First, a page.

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A depiction of the forests currently covering the western U.S.

 

Earth’s forests are one of the planet’s most precious resources. That’s why geographer Robert Szucs decided to present the world with a unique perspective of the tree-covered areas that still remain on our beautiful planet. Szucs, of Etsy page Grasshopper Geography, has created a series of maps depicting woodland areas, and they are absolutely stunning to look at.

If you didn’t know any better, you’d probably think that you were looking at a weather system through satellite imagery. Szucs used open-source Geographic Information Systems to compose these – the green being forest, and the black obviously not. The brighter and more vibrant green represents areas that are more densely forested.

I was pretty blown away to see the lack of forests in America’s western states, but I suppose that only makes sense with how much high desert exists there. In addition to an incredible U.S. forest map, Szucs has created forest maps of other locations as well, such as Canada, Sweden, Germany, and South America’s incredibly dense Amazon rainforest. This guy’s got you covered on almost every forested region that you might want hanging on your wall. Szucs created these maps as a follow-up series of watershed maps he created depicting the Earth’s major drainages.

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forest cover map

Not a bad look for your wall.

 

“My inspiration was similar to the process with my river maps,” Szucs told The Inertia. “Half of it was a frustration with all existing maps in that area, and how none of them made you say ‘Wow, I want this on my wall,’ and the other half was a strong belief that I could do better.”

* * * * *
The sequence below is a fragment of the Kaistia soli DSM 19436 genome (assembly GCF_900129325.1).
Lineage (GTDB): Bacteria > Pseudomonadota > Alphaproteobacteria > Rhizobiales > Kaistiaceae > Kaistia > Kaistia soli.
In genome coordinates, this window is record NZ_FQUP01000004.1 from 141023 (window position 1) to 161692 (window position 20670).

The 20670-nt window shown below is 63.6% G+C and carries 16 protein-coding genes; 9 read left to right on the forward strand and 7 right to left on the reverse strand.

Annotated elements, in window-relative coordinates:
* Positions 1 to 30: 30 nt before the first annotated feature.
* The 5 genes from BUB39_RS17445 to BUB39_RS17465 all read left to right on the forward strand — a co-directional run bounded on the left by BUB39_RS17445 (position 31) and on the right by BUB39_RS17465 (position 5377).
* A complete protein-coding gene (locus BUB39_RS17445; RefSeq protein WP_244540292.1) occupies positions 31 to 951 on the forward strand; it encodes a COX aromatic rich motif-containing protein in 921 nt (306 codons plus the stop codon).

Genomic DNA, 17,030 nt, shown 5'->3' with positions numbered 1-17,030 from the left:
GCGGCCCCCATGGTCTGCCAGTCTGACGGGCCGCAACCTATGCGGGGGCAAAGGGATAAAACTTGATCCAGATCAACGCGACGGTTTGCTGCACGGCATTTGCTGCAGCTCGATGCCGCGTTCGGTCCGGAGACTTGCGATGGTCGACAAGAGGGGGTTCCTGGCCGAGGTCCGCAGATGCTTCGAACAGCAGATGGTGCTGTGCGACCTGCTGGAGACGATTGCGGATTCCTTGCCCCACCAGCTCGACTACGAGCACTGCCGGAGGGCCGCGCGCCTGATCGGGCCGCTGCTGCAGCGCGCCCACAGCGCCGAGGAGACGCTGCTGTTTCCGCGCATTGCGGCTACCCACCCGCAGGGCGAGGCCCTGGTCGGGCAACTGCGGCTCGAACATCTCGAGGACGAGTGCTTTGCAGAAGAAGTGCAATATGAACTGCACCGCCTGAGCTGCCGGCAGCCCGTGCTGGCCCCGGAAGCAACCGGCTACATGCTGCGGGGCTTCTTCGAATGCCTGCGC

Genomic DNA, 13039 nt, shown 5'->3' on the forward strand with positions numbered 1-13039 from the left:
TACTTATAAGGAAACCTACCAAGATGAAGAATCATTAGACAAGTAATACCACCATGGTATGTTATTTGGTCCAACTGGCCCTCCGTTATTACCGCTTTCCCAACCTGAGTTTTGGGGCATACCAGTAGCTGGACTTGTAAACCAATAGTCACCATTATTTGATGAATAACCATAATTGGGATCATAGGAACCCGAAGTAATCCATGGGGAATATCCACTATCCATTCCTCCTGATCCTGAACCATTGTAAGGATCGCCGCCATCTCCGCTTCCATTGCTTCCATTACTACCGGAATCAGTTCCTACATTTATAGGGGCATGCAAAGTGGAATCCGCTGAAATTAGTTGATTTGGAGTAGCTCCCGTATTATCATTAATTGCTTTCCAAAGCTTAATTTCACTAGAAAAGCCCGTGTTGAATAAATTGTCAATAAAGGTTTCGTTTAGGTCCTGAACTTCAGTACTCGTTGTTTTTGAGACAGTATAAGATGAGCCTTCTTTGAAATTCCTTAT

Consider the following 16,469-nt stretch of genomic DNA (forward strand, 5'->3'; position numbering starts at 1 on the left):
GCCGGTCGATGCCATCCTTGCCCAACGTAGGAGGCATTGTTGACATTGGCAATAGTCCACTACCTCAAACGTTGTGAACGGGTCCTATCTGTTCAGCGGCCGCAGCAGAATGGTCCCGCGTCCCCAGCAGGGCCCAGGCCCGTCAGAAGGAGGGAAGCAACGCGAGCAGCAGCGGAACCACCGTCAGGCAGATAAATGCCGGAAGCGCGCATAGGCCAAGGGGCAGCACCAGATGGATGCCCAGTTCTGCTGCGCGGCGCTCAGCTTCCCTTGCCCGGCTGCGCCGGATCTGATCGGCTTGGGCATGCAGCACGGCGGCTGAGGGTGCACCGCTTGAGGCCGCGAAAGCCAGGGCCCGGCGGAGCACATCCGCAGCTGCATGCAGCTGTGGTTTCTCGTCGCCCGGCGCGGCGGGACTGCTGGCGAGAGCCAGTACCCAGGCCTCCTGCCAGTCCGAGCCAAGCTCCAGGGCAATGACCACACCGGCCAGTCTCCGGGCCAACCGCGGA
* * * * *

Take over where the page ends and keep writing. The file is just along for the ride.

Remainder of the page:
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You can get yours on the Grasshopper Geography page on Etsy, where the maps are sold for eight bucks. When you purchase the map, you also get the extremely high-resolution image file, which is 14,043 x 9,933 pixels . With the file, you can print the map on whatever you’d like, whenever you’d like – sounds like it could be a cheap Christmas if you have a wealth of nature-loving friends.

“I definitely wasn’t surprised by the end product,” Szucs said. “As a perfectionist, I spent days just to fine-tune little details, width of lines, shades of green and red, and quite early in the process I felt that the end result could be something special.”

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